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Jonas Bromley Capstone

When I started thinking about my capstone last summer I knew I wanted to do something with solar power. After that I had to think about what I could do with solar power that could help the school. With this I decided to make a solar powered charging station. This was a much bigger task than I first anticipated it to be, after doing some research on making solar panels I realized that this could be a huge undertaking. After that I talked to Miles about joining me on my capstone and splitting it into multiple parts, we started working together on wednesdays in Mr. Kamal’s room. We started off just doing research and got in contact with Stephen Pisklak, who works on solar panels at DOW. We reached out to him to figure out if making our own solar cells was a viable project. He told us that it would not be possible to make our own solar cells but that we could buy solar cells and build a charge controller. We started researching and ordering parts, we eventually accumulated enough parts to be able to start working on the panels. Attaching the cells together proved to be very difficult because the cells were very delicate. They are so delicate that when miles picked one up it snapped in his hand.

At this point in time we have everything assembled and we just have to connect a couple pieces together and mount the solar panel.



Below is an album highlighting the process of our capstone and what we have now:

https://goo.gl/photos/sAxb4au97Gs6cqAW8


IMG_3537

Bibliography:


Byers, TJ. "Build a Solar Charge Controller." Mother Earth News. Mother Earth News, n.d. Web. 02 Feb. 2016. <http://www.motherearthnews.com/diy/solar-charge-controller-zmaz84mazale.aspx?PageId=1>.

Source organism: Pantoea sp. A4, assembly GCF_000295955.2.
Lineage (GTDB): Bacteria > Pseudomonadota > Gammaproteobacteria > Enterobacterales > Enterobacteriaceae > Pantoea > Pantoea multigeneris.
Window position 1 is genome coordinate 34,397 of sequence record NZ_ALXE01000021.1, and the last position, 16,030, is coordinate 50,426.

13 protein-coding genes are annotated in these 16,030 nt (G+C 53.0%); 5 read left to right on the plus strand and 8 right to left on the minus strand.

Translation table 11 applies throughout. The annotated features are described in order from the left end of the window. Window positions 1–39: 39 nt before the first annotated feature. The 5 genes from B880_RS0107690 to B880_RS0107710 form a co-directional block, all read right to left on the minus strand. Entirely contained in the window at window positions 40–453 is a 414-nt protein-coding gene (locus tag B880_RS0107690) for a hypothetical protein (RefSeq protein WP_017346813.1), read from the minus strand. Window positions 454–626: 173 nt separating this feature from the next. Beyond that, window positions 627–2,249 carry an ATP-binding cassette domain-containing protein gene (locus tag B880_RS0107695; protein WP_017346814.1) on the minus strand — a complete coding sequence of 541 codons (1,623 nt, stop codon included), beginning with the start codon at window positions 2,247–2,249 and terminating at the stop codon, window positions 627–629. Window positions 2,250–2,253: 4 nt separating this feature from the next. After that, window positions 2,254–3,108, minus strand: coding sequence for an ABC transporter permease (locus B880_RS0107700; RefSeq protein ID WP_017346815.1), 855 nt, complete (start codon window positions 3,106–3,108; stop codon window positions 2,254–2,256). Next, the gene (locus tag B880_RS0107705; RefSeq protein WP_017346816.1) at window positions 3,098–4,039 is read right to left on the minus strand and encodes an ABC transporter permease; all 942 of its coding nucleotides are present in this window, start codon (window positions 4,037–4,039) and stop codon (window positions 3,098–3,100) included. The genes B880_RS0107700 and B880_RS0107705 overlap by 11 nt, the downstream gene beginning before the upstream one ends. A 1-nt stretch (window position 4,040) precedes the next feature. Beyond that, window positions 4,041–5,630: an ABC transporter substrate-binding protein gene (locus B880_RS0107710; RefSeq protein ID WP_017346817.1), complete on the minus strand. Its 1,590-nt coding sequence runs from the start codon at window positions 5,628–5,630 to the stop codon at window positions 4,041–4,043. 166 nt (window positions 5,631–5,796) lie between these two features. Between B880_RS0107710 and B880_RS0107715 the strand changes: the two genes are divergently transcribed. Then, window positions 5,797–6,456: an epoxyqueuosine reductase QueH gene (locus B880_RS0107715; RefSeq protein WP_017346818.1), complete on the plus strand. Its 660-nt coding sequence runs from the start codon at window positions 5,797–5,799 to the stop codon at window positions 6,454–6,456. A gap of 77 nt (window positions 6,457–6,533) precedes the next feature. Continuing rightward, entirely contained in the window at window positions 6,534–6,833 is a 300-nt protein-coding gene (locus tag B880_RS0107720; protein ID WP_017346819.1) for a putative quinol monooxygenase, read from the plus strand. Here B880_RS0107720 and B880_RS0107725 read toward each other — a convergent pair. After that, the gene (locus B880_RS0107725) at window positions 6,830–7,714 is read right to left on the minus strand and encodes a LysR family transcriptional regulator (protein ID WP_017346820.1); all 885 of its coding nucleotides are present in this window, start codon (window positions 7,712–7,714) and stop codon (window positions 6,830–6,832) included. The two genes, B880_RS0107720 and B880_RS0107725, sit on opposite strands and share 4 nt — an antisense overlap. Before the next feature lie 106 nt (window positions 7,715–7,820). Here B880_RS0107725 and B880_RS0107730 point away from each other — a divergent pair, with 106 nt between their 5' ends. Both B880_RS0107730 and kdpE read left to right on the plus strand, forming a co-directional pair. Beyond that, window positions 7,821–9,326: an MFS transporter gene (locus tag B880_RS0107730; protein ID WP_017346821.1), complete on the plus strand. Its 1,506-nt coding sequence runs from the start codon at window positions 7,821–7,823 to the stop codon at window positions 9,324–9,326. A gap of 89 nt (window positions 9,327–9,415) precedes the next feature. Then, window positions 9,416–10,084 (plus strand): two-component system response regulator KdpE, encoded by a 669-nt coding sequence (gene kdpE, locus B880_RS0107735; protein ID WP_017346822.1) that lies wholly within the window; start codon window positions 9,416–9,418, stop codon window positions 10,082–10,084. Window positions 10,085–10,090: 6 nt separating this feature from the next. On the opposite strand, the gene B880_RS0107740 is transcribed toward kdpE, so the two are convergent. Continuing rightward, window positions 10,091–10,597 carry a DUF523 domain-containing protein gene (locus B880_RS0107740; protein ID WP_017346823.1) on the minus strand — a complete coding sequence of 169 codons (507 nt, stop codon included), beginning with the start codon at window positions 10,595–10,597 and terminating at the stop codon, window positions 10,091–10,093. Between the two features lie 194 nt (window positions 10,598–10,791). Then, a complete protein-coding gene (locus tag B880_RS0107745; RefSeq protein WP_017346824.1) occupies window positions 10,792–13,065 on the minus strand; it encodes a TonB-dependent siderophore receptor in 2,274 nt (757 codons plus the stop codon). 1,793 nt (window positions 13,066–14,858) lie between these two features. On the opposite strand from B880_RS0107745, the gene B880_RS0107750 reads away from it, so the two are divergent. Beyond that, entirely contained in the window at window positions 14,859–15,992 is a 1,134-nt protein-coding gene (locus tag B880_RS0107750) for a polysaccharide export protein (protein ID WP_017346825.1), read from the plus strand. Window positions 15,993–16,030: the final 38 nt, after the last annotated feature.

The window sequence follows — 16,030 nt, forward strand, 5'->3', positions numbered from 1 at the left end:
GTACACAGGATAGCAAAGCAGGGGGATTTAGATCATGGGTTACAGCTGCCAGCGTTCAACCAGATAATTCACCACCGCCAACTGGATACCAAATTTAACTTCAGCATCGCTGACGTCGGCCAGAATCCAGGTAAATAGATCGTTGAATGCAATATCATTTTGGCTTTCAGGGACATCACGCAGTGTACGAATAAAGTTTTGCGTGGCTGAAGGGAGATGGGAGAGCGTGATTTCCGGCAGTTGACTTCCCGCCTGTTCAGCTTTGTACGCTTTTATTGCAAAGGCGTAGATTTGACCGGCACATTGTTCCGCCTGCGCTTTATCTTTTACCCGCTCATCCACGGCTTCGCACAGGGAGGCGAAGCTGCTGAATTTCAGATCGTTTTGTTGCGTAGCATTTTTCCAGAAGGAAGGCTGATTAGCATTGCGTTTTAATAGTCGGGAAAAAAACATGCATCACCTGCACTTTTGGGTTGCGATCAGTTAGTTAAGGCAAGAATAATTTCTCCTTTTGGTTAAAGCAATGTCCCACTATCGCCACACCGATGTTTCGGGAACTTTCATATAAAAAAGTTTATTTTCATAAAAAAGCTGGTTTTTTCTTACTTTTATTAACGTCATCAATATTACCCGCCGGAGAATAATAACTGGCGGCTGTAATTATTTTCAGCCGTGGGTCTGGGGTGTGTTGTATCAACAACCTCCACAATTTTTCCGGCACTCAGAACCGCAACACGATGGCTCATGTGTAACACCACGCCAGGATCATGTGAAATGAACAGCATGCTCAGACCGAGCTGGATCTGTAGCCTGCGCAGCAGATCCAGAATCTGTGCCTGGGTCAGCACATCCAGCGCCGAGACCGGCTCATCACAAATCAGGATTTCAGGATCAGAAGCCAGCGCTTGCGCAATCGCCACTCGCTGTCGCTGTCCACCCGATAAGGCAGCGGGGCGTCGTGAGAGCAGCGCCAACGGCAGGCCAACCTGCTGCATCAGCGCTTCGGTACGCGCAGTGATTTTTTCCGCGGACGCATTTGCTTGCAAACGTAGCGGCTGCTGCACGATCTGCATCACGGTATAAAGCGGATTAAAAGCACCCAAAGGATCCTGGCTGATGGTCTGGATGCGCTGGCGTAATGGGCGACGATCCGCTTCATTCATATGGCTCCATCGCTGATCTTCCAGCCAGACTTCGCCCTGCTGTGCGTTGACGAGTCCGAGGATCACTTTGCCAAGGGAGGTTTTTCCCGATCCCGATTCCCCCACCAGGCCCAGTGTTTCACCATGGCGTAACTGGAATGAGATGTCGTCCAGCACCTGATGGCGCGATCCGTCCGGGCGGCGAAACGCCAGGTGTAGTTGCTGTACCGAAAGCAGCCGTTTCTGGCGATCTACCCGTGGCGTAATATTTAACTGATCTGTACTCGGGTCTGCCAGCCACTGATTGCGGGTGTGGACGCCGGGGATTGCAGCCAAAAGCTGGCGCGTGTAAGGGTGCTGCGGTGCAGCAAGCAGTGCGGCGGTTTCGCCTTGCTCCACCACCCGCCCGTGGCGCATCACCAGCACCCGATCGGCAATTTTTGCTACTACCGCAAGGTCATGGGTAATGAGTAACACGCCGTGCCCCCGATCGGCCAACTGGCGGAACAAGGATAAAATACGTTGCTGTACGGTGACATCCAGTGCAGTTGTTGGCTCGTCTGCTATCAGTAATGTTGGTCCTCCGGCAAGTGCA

This source is where I found the best schematics for a charge controller. This source was very helpful because it gave me a layout for the charge controller and the exact specifications on all the parts I needed for it. It gives in-depth descriptions on how to assemble it, and where to get certain components. One of the drawbacks of this source are how old it is, it was published as an article in 1984. I have checked it against other sources and it looks reliable, the reason I chose it over the other sources is that it is a lot more detailed.


Davis, Michael. "A New Solar / Wind Charge Controller Based on the 555 Chip." A New Solar / Wind Charge Controller Based on the 555 Chip. Michael David, 2014. Web. 02 Feb. 2016. <http://www.mdpub.com/555Controller/>.


Dell. "Dell Slim Power Adapter - 65 Watt." Dell. Dell, n.d. Web. 4 Feb. 2016. <http://accessories.us.dell.com/sna/productdetail.aspx?c=us&l=en&s=bsd&cs=04&sku=332-1831>.

For the charging station I am including chromebook chargers because all of the students will have chromebooks and it will be helpful to have that hardwired into the station. I needed to know how much power is needed to charge the laptops so that the solar panel produces enough energy. It is also important to know how much energy the charger accepts and how it converts the energy. If I give it too much, it will blow out and will not work. If I do not give it enough, it will not do it’s job.